Chicken costs can be divided into four categories:
- Shelter: $0 to $3,000+
- Feeders and waterers: $0 to $200+
- The chickens themselves: About $25/point-of-lay hen
- Recurring costs: About $300+ per year
You can keep costs low by using what you have, or you can invest several thousand for a Pinterest-worthy farm. Regardless of what you choose, we do our best to explain every option available and the attached price tag.
Cost of Chicken Shelter (Coop, Run, Fencing, etc.)
Before you can even purchase your chickens, you need a safe place to keep them. This is most easily done with a chicken coop, while the need for a run or new fencing differs depending on your space and preference.
Keep in mind that chicken coops and runs are not the same thing. A chicken coop is a structure that contains nesting boxes and roosts and may be completely shut down at night. A chicken run allows your flock more freedom outside of the coop, fencing off an area for foraging and exploration.
You want to make sure you choose or make a coop that will last and protect your chickens from predators. Make sure you buy something slightly larger than your current needs (chicken math is a plague), and opt for heavy-duty hardware cloth and hardwood construction.
Feature to focus on include:
- Predator-proof materials (i.e. hardware cloth over poultry mesh and flooring rather than a bare bottom)
- Nest boxes
Your chicken coop may cost anywhere from $0 (if you can get one for free or have all the materials at hand) to $3,000 or more for a high-quality pre-built option.
You may choose to attach a chicken run to your coop to give your chickens a safe area to run around in. If you’re comfortable allowing your chickens to free-range, you may not need a dedicated run.
Either way, make sure you have proper fencing to keep your chickens in a certain area while keeping predators or stray animals away. If you’re purchasing your supplies brand-new, this may run you about $2.50 to $5.00 per yard of fencing and $7 to $18 per post.
If you’re making a run, make sure you plan one with a cover. Keeping the chickens in one area makes them easy prey for flying predators, and the cover will keep them safe while also providing shade and shelter.
How to Save Money When Sheltering Your Chickens
The best way to save money when sheltering your chickens is to utilize what you already have or can get for free while focusing on high-quality materials and leaving growing room.
A lower price tag may seem attractive, but something made of pine and chicken wire is likely to cost you more money in the long run (as well as your chickens’ lives). In most cases, it’s cheapest to repurpose an existing structure or recycle used materials such as:
- Existing doors, door frames, and window frames
- Timber pallets
- Wooden beams from existing structure
- Exterior paint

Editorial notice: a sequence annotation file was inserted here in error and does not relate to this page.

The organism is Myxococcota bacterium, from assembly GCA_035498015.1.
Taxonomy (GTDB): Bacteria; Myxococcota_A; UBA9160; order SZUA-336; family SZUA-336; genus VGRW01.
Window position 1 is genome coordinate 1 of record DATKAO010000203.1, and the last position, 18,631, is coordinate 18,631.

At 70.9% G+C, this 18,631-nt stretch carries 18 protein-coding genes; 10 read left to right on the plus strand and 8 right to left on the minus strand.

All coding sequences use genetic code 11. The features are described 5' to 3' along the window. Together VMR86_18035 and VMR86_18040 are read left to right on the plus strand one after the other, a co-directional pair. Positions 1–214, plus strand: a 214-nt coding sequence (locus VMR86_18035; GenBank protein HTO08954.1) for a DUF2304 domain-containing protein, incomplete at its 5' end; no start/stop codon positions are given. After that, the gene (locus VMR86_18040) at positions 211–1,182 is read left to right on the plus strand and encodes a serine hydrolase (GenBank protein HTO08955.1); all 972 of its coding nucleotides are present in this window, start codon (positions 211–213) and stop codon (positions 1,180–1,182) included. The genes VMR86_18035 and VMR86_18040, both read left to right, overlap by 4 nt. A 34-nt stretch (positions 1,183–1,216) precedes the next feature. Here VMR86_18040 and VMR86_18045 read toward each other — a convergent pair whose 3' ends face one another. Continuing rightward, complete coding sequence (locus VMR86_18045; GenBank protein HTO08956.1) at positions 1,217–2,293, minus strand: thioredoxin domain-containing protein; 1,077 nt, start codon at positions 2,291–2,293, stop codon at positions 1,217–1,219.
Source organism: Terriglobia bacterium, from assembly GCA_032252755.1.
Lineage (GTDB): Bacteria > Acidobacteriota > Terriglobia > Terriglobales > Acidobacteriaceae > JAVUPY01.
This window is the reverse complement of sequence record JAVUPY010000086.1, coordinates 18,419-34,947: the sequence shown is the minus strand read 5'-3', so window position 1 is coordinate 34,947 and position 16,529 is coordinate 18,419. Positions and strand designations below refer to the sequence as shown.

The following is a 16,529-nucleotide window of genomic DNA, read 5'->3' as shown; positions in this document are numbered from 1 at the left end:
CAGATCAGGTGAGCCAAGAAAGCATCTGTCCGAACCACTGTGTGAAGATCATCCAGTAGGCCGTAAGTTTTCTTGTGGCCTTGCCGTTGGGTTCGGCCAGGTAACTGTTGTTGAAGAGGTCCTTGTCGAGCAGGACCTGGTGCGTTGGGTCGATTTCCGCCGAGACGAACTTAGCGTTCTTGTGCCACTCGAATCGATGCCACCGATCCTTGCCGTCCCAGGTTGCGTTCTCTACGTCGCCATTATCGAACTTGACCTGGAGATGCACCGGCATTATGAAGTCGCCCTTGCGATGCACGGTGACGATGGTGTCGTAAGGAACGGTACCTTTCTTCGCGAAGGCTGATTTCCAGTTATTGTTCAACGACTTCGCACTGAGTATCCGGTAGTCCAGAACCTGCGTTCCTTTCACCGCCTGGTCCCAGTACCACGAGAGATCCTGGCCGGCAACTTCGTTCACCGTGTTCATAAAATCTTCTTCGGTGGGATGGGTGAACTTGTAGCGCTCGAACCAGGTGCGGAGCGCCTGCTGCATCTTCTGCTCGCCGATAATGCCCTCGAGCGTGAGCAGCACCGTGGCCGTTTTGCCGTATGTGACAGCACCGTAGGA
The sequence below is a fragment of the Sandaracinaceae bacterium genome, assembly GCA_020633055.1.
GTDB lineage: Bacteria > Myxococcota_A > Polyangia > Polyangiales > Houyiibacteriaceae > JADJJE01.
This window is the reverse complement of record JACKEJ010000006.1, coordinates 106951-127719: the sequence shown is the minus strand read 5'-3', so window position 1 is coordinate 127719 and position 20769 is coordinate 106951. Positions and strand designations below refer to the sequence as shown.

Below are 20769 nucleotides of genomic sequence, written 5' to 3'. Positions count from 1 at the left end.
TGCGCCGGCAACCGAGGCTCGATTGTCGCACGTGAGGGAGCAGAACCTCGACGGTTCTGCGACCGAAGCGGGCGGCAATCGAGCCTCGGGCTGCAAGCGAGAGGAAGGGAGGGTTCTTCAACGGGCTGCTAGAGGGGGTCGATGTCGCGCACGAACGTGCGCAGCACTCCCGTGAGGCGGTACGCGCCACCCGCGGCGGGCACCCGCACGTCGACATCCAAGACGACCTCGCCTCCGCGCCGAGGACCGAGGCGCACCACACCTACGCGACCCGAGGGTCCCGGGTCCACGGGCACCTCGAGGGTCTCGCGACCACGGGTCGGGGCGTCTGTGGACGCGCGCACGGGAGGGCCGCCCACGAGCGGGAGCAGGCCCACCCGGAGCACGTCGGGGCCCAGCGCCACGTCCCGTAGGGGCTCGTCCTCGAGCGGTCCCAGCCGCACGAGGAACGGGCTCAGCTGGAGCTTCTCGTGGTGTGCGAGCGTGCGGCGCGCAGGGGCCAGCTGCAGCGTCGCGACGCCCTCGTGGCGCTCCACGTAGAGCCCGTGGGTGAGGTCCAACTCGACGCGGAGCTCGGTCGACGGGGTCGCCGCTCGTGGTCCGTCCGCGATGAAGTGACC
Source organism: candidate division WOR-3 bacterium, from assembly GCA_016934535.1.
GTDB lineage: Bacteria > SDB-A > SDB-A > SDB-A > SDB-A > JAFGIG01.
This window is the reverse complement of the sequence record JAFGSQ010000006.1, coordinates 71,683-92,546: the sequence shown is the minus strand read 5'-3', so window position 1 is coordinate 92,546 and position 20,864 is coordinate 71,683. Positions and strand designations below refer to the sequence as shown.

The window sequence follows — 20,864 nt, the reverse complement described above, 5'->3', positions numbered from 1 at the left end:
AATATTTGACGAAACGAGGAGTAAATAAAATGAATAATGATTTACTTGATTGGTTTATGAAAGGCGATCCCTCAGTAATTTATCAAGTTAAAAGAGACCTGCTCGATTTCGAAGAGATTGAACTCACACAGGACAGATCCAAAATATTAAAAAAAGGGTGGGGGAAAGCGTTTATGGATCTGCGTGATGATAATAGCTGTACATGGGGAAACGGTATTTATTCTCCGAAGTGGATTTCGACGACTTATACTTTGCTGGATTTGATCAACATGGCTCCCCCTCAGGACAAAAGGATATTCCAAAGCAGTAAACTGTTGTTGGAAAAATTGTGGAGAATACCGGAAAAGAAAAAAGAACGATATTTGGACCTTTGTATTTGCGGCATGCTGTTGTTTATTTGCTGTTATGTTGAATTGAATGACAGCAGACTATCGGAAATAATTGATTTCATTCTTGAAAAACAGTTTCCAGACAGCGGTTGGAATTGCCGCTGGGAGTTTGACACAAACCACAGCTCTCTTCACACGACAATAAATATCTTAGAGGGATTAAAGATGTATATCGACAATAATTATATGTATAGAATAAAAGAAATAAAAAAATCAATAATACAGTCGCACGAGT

- Melamine or metal siding
- Leftover roofing
Inspect any free or lowly priced coops with great scrutiny; these are often cheaper coops that failed someone once before, and they may not be worth the hassle of repairs.
You can also repurpose structures such as dog houses, sheds, bird cages, tables, cubbies, playhouses, and more to make your job easier.
Cost of Chicken Feeders and Waterers
Chicken feeders and waterers can cost less than $10, but you’re better off spending a bit more on heavy-duty tools. Many start with cheaper options for their brooders, and then invest in materials to make large-scale automatic systems.
For your feeder, focus on something made of high-quality materials designed to limit food waste. It should be of sufficient capacity to allow your flock access to food at all times.
If you buy a premade automatic feeder, make sure you have enough to prevent the chickens from fighting for their chance to graze. You can also easily DIY one of these feeders with feeder ports and some food-grade buckets. If you want to minimize the floor space you take up, consider some upright PVC gravity feeders.
Avoid chicken waterers made of metal–these will rust pretty quickly. Like the feeder, you can purchase a premade automatic waterer for a small investment, but it’s cheaper to make your own with the right attachments, a bucket, and a bit of your time. For a more hands-off approach, line up water cups that automatically refill on some PVC and connect that to a water source.
How to Save Money on Chicken Feeders and Waterers
If your budget is tight, it’s possible to start with feeders and waterers from upcycled plastic containers or even free feeding. Keep in mind that doing this requires far more cleaning, and it may negatively impact your flock.
For example, free feeding makes it easier for your backyard chickens to pick up diseases and parasites. This would lead to increased costs from vet bills and medicine as well as decreasing production.
Make sure you’re on top of maintaining your coop and have a plan to invest in a quality feeding and watering system to save the most money in the long run.
Cost of Establishing Your Flock
Unless you’re somehow getting your chickens for free, expect to pay anywhere from $1 for an egg to $70+ for an adult bird.
The amount you spend depends on:
- The age of the chickens you buy
- Whether they’re sexed or not
- The chicken breeds you purchase
There are arguments all across the spectrum, but you should do proper research to determine what the ideal chickens for your backyard flock look like.
Buying Chickens by Age
Generally speaking, the younger a chicken is, the cheaper it will be, regardless of breed.
|Age/Life Stage||Common Breeds||Rare Breeds|
|Egg||$1 to $5+||$3 to $15+|
|Day-old/younger chicks||$4 to $35+||$4 to $50+|
|Pullets (12 to 16 weeks)||$9 to $30+||$10 to $40+|
|Point of Lay hens (around 19 weeks, but depends on the breed)||$30 to $85+||$40 to $100+|